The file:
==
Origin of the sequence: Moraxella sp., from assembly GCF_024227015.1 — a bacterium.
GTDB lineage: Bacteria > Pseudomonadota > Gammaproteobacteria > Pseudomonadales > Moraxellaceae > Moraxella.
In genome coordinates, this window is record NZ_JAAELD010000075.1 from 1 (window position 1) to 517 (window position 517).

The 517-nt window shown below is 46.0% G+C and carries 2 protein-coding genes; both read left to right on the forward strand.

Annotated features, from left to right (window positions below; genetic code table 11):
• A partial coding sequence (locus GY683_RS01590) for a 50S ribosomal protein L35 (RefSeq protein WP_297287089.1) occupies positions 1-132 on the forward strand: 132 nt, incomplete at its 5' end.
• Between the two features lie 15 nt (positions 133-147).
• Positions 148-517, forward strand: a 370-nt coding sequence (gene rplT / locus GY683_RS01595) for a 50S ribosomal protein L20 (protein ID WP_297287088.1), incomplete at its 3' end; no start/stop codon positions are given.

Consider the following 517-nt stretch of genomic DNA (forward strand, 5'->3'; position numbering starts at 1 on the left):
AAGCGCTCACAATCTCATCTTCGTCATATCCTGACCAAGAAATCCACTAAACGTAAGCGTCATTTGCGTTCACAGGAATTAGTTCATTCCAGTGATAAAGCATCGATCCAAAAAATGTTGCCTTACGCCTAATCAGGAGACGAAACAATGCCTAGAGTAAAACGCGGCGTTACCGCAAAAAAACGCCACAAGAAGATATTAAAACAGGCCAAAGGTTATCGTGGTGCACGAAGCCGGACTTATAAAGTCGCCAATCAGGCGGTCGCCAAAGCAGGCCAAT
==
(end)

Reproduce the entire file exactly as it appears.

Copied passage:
Origin of the sequence: Moraxella sp., from assembly GCF_024227015.1 — a bacterium.
GTDB lineage: Bacteria > Pseudomonadota > Gammaproteobacteria > Pseudomonadales > Moraxellaceae > Moraxella.
In genome coordinates, this window is record NZ_JAAELD010000075.1 from 1 (window position 1) to 517 (window position 517).

The 517-nt window shown below is 46.0% G+C and carries 2 protein-coding genes; both read left to right on the forward strand.

Annotated features, from left to right (window positions below; genetic code table 11):
• A partial coding sequence (locus GY683_RS01590) for a 50S ribosomal protein L35 (RefSeq protein WP_297287089.1) occupies positions 1-132 on the forward strand: 132 nt, incomplete at its 5' end.
• Between the two features lie 15 nt (positions 133-147).
• Positions 148-517, forward strand: a 370-nt coding sequence (gene rplT / locus GY683_RS01595) for a 50S ribosomal protein L20 (protein ID WP_297287088.1), incomplete at its 3' end; no start/stop codon positions are given.

Consider the following 517-nt stretch of genomic DNA (forward strand, 5'->3'; position numbering starts at 1 on the left):
AAGCGCTCACAATCTCATCTTCGTCATATCCTGACCAAGAAATCCACTAAACGTAAGCGTCATTTGCGTTCACAGGAATTAGTTCATTCCAGTGATAAAGCATCGATCCAAAAAATGTTGCCTTACGCCTAATCAGGAGACGAAACAATGCCTAGAGTAAAACGCGGCGTTACCGCAAAAAAACGCCACAAGAAGATATTAAAACAGGCCAAAGGTTATCGTGGTGCACGAAGCCGGACTTATAAAGTCGCCAATCAGGCGGTCGCCAAAGCAGGCCAAT